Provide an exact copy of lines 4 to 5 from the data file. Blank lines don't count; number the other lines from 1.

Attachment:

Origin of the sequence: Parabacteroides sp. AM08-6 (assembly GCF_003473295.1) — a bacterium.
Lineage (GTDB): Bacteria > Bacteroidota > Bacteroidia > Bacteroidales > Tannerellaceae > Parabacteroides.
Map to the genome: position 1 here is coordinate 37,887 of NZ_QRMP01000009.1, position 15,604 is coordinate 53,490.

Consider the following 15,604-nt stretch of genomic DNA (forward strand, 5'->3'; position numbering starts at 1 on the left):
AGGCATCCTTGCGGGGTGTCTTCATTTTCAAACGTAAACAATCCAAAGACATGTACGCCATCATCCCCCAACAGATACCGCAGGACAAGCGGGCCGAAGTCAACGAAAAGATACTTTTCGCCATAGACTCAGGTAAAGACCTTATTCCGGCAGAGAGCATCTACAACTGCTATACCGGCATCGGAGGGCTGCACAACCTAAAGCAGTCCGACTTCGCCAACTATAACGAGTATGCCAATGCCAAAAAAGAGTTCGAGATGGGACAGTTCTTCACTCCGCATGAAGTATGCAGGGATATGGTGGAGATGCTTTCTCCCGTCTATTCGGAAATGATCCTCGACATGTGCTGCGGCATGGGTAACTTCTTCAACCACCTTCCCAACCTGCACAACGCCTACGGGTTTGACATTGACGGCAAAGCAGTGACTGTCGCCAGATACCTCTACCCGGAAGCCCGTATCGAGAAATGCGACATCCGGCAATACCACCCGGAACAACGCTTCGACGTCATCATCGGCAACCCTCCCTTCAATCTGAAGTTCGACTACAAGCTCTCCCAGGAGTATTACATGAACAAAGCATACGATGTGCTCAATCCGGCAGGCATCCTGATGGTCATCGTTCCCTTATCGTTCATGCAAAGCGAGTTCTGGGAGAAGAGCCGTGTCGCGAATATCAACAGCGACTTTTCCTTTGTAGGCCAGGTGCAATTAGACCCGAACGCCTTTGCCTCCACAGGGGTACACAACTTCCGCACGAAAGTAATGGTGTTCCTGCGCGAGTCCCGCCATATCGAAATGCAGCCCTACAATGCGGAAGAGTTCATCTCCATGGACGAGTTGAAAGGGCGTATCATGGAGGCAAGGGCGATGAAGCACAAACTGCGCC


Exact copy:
Consider the following 15,604-nt stretch of genomic DNA (forward strand, 5'->3'; position numbering starts at 1 on the left):
AGGCATCCTTGCGGGGTGTCTTCATTTTCAAACGTAAACAATCCAAAGACATGTACGCCATCATCCCCCAACAGATACCGCAGGACAAGCGGGCCGAAGTCAACGAAAAGATACTTTTCGCCATAGACTCAGGTAAAGACCTTATTCCGGCAGAGAGCATCTACAACTGCTATACCGGCATCGGAGGGCTGCACAACCTAAAGCAGTCCGACTTCGCCAACTATAACGAGTATGCCAATGCCAAAAAAGAGTTCGAGATGGGACAGTTCTTCACTCCGCATGAAGTATGCAGGGATATGGTGGAGATGCTTTCTCCCGTCTATTCGGAAATGATCCTCGACATGTGCTGCGGCATGGGTAACTTCTTCAACCACCTTCCCAACCTGCACAACGCCTACGGGTTTGACATTGACGGCAAAGCAGTGACTGTCGCCAGATACCTCTACCCGGAAGCCCGTATCGAGAAATGCGACATCCGGCAATACCACCCGGAACAACGCTTCGACGTCATCATCGGCAACCCTCCCTTCAATCTGAAGTTCGACTACAAGCTCTCCCAGGAGTATTACATGAACAAAGCATACGATGTGCTCAATCCGGCAGGCATCCTGATGGTCATCGTTCCCTTATCGTTCATGCAAAGCGAGTTCTGGGAGAAGAGCCGTGTCGCGAATATCAACAGCGACTTTTCCTTTGTAGGCCAGGTGCAATTAGACCCGAACGCCTTTGCCTCCACAGGGGTACACAACTTCCGCACGAAAGTAATGGTGTTCCTGCGCGAGTCCCGCCATATCGAAATGCAGCCCTACAATGCGGAAGAGTTCATCTCCATGGACGAGTTGAAAGGGCGTATCATGGAGGCAAGGGCGATGAAGCACAAACTGCGCC